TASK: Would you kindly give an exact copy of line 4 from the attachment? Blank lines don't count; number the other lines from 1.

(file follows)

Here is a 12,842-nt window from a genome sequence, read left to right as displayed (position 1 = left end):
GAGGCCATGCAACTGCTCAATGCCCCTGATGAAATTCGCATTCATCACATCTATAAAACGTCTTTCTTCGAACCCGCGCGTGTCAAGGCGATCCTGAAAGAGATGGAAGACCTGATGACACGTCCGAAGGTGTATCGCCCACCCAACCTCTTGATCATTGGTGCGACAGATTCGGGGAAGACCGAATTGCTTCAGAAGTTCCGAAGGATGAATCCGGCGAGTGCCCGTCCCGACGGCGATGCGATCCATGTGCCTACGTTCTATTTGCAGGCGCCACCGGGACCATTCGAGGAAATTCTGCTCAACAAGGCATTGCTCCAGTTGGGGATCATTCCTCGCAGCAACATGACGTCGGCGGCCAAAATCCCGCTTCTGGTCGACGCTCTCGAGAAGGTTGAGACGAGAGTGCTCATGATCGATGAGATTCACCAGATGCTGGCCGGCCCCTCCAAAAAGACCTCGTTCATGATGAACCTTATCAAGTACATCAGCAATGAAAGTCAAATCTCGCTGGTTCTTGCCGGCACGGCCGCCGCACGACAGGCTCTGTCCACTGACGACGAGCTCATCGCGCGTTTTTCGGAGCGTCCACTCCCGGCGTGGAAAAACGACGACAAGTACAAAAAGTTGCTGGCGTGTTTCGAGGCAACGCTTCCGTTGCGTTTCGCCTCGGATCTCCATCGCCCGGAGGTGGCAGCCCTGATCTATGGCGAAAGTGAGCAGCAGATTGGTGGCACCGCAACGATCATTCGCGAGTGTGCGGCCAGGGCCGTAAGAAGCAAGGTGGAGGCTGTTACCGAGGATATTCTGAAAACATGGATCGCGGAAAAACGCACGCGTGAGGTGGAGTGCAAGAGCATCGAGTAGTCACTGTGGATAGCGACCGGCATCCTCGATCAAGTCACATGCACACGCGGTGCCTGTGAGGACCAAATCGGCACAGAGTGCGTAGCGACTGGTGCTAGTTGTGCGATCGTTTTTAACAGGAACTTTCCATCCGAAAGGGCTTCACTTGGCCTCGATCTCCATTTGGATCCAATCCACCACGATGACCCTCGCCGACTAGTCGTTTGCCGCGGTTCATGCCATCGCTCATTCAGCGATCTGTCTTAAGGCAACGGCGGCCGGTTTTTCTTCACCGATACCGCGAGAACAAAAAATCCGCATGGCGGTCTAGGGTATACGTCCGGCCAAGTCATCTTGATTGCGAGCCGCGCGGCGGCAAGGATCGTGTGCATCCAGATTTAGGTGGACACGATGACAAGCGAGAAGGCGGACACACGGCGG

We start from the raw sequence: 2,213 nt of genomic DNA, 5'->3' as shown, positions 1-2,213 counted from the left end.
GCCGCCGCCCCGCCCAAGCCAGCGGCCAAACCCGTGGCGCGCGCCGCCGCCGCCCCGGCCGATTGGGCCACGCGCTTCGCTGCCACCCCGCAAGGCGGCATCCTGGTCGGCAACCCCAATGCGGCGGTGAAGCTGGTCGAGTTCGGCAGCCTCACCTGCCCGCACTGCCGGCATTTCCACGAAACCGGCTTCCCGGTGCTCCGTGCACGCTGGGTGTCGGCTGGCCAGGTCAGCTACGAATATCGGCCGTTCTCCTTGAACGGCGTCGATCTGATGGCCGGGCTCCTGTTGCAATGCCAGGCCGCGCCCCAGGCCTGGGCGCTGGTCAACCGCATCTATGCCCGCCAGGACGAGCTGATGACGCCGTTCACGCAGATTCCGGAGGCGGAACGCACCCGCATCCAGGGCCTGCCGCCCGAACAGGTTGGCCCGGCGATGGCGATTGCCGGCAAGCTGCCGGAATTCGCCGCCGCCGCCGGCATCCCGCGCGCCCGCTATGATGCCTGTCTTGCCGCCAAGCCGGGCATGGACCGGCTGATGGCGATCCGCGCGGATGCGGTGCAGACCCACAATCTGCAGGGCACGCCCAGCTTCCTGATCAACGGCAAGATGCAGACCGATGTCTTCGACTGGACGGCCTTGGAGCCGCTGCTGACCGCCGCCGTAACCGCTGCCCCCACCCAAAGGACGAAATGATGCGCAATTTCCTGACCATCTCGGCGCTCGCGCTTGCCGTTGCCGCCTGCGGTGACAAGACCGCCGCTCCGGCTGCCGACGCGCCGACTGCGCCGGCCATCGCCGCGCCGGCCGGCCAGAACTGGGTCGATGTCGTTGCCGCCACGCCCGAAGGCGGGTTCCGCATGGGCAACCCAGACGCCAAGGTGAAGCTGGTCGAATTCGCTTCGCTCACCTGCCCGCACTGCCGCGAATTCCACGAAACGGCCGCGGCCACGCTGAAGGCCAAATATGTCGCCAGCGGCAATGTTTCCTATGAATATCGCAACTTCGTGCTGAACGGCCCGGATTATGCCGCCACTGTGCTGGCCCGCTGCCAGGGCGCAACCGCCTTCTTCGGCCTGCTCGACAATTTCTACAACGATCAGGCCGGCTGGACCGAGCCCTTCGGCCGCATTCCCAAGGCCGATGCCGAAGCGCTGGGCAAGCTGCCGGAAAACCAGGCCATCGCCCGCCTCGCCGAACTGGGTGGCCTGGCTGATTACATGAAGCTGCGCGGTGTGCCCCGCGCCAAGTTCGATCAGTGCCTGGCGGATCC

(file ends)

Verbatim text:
GCCGCCGCCCCGCCCAAGCCAGCGGCCAAACCCGTGGCGCGCGCCGCCGCCGCCCCGGCCGATTGGGCCACGCGCTTCGCTGCCACCCCGCAAGGCGGCATCCTGGTCGGCAACCCCAATGCGGCGGTGAAGCTGGTCGAGTTCGGCAGCCTCACCTGCCCGCACTGCCGGCATTTCCACGAAACCGGCTTCCCGGTGCTCCGTGCACGCTGGGTGTCGGCTGGCCAGGTCAGCTACGAATATCGGCCGTTCTCCTTGAACGGCGTCGATCTGATGGCCGGGCTCCTGTTGCAATGCCAGGCCGCGCCCCAGGCCTGGGCGCTGGTCAACCGCATCTATGCCCGCCAGGACGAGCTGATGACGCCGTTCACGCAGATTCCGGAGGCGGAACGCACCCGCATCCAGGGCCTGCCGCCCGAACAGGTTGGCCCGGCGATGGCGATTGCCGGCAAGCTGCCGGAATTCGCCGCCGCCGCCGGCATCCCGCGCGCCCGCTATGATGCCTGTCTTGCCGCCAAGCCGGGCATGGACCGGCTGATGGCGATCCGCGCGGATGCGGTGCAGACCCACAATCTGCAGGGCACGCCCAGCTTCCTGATCAACGGCAAGATGCAGACCGATGTCTTCGACTGGACGGCCTTGGAGCCGCTGCTGACCGCCGCCGTAACCGCTGCCCCCACCCAAAGGACGAAATGATGCGCAATTTCCTGACCATCTCGGCGCTCGCGCTTGCCGTTGCCGCCTGCGGTGACAAGACCGCCGCTCCGGCTGCCGACGCGCCGACTGCGCCGGCCATCGCCGCGCCGGCCGGCCAGAACTGGGTCGATGTCGTTGCCGCCACGCCCGAAGGCGGGTTCCGCATGGGCAACCCAGACGCCAAGGTGAAGCTGGTCGAATTCGCTTCGCTCACCTGCCCGCACTGCCGCGAATTCCACGAAACGGCCGCGGCCACGCTGAAGGCCAAATATGTCGCCAGCGGCAATGTTTCCTATGAATATCGCAACTTCGTGCTGAACGGCCCGGATTATGCCGCCACTGTGCTGGCCCGCTGCCAGGGCGCAACCGCCTTCTTCGGCCTGCTCGACAATTTCTACAACGATCAGGCCGGCTGGACCGAGCCCTTCGGCCGCATTCCCAAGGCCGATGCCGAAGCGCTGGGCAAGCTGCCGGAAAACCAGGCCATCGCCCGCCTCGCCGAACTGGGTGGCCTGGCTGATTACATGAAGCTGCGCGGTGTGCCCCGCGCCAAGTTCGATCAGTGCCTGGCGGATCC